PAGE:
Corporate clients want to understand the value that a search team adds to the recruitment process. For that reason, executive search should be demystified to clients and candidates. The transparency of the process requires search firms to be accountable to clients for the efforts that are executed on their behalf. Search consultants are expensive. The standard fee charged by retained search firms is equal to one-third of the successful candidate's total first year compensation. Some firms limit this amount to cash compensation, but others have been known to include one-third of the candidate's vested stock, particularly if the company is a startup.

The best search executives plan to have long lasting relationships with clients because it proves useful to both parties. This accomplishes a better understanding of the company needs, competitive position, and management dynamics. In this context, really knowing the client and being able to anticipate their needs can make active job seekers more relevant. For example, if I know that a client is starting a new division or a retirement is expected, I can quietly begin to accumulate potential candidates and strategies. It also means that the search firm establishes responsibility for the results of the search. By acting as an agent for the client, not only are active job seekers identified, but often well-suited passive candidates are recruited and might turn out to be the best fit. After all, they are most likely to be happy and successful in their current role.

During the search for a President of a $100 billion mutual fund company, within the first ten calls, I contacted the most ideal person to meet the needs of my client. He was incredibly helpful offering referrals, but not personally interested. Over the next several months, he continued to have thoughtful suggestions; he called me to share them. I referred to him as the "solar eclipse" because in addition to being extremely well qualified, his leadership style was an excellent fit and he lived near the corporate headquarters -- a rare combination. Finally, during one of these calls he asked "what about me for this job?" This candidate was successfully recruited because when he explored the potential, he was attracted to the entire opportunity. He would never have self-identified without being engaged by a headhunter.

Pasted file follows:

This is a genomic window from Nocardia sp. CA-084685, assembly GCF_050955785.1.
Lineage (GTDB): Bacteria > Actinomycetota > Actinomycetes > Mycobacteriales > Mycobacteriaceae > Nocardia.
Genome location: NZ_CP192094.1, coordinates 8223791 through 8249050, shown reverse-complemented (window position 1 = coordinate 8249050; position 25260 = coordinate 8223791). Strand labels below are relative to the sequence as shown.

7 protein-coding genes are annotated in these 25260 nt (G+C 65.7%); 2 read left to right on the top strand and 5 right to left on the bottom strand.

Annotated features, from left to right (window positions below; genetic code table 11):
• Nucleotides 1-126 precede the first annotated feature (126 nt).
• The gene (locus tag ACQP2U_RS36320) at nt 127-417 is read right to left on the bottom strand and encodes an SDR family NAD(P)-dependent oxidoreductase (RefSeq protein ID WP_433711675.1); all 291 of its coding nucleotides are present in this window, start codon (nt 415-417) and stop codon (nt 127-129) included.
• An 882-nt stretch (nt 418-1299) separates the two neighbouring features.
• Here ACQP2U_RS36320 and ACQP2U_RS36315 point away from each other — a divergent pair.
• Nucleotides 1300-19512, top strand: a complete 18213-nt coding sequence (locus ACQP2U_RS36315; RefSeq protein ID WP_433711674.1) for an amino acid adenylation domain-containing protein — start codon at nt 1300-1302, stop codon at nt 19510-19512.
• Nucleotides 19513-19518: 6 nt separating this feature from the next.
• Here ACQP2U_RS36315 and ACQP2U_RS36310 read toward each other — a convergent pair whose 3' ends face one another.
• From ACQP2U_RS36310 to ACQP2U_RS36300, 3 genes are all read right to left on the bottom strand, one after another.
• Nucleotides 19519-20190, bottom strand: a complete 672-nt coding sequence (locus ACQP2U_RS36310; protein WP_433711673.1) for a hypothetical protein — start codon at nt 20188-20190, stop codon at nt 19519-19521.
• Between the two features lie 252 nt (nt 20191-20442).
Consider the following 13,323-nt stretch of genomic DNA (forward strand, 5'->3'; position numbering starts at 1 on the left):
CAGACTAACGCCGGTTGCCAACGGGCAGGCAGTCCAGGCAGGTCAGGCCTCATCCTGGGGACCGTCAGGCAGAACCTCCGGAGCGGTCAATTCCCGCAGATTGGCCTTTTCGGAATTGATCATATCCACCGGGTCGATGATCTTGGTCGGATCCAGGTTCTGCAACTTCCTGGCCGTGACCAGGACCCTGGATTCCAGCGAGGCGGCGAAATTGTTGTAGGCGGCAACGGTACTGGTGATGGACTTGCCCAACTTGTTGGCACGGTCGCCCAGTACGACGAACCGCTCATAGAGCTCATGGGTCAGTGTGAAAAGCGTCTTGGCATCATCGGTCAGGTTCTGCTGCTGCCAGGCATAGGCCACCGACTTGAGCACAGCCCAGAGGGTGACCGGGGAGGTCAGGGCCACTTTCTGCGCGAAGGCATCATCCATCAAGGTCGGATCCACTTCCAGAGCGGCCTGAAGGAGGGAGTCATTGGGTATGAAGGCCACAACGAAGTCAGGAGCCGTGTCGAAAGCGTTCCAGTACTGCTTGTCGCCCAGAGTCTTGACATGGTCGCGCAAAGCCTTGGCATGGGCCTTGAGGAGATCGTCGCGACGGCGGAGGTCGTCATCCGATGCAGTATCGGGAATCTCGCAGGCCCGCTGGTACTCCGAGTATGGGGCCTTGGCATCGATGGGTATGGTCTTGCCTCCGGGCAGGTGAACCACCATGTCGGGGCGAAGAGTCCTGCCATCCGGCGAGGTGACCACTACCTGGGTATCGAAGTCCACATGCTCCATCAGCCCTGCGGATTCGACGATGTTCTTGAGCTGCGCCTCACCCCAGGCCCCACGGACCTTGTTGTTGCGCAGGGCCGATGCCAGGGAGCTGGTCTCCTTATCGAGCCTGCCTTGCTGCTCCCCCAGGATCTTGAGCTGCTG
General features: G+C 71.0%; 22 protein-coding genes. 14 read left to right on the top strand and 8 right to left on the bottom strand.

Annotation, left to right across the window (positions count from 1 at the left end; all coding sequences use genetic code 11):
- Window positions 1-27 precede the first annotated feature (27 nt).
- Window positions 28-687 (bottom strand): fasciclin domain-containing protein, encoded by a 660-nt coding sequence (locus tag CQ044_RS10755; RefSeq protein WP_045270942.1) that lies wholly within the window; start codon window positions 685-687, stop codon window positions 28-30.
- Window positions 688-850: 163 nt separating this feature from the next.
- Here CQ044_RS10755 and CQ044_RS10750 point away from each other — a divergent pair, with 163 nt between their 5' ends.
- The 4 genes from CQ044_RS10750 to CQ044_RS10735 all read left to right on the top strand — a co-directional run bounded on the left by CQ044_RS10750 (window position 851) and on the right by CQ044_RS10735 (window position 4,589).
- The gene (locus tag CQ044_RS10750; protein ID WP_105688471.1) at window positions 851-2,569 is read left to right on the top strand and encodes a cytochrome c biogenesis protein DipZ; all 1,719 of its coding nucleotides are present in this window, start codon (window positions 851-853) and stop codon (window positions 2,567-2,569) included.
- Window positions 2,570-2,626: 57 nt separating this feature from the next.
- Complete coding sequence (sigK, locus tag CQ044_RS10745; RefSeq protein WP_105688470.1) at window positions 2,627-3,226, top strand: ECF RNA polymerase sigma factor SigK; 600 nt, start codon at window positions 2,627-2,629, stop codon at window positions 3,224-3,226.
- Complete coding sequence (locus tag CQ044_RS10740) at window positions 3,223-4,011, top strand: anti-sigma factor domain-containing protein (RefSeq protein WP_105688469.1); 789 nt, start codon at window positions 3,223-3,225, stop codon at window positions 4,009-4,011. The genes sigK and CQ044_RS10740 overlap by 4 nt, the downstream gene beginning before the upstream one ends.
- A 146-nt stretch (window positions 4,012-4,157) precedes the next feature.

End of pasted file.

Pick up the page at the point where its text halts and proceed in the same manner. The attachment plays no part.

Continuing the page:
Preparation of executive team competencies is vital. The job function is important to measure in current terms, but anticipating the changing business dynamic makes a company more agile. Leading industry enhancements, innovation, or capturing larger market share are all typical corporate goals. Who is best suited to lead which kind of change? That is where the best search professionals distinguish their services.

Building corporate leadership is harder than it used to be. When a company needs to add or replace an executive team member, internal and external candidates should be considered, unless there has been careful planning for succession. This can work extremely well. But that strategy needs to be constantly re-tested and back filled as executives move up and corporate priorities change.

Conclusion

To meet strategic leadership needs in a dynamic corporate environment it is critical to utilize the best available resources. The business model of retained executive search firms might have room for improvement, but the service that they provide cannot be replaced with internal recruiters or the referrals of insiders. By opening the dialog to assess business priorities, companies engage their leadership in valuable exercises. Other positive outcomes are possible. The competitive landscape and industry trends can be better understood. New leadership can transform the organization and even provide a vision for innovation.